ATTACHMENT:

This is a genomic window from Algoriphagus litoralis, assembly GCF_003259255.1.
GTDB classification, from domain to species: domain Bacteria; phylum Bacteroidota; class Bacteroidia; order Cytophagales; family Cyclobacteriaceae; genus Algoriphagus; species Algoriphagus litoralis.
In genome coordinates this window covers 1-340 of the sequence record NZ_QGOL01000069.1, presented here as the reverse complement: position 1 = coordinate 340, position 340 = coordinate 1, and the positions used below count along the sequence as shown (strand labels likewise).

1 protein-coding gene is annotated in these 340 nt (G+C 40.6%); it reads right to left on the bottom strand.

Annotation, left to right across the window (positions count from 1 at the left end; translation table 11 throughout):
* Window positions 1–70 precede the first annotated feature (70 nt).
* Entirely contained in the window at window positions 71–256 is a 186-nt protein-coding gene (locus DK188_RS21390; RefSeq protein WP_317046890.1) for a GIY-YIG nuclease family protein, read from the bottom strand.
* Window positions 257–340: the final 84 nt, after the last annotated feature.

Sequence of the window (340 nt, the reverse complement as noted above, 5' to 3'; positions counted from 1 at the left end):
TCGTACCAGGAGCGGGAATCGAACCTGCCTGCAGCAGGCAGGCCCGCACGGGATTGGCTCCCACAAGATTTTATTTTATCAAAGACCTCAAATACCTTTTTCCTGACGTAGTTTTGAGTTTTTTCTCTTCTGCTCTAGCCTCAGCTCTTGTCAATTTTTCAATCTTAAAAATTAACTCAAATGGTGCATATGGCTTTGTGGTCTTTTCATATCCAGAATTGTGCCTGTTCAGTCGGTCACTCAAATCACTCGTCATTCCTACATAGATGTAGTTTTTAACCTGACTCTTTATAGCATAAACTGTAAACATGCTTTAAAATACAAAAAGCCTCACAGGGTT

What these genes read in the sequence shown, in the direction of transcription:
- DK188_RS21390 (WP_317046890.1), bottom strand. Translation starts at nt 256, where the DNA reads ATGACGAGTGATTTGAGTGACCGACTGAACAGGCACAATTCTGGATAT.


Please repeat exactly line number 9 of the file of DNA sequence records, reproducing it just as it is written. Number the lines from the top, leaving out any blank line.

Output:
Sequence of the window (340 nt, the reverse complement as noted above, 5' to 3'; positions counted from 1 at the left end):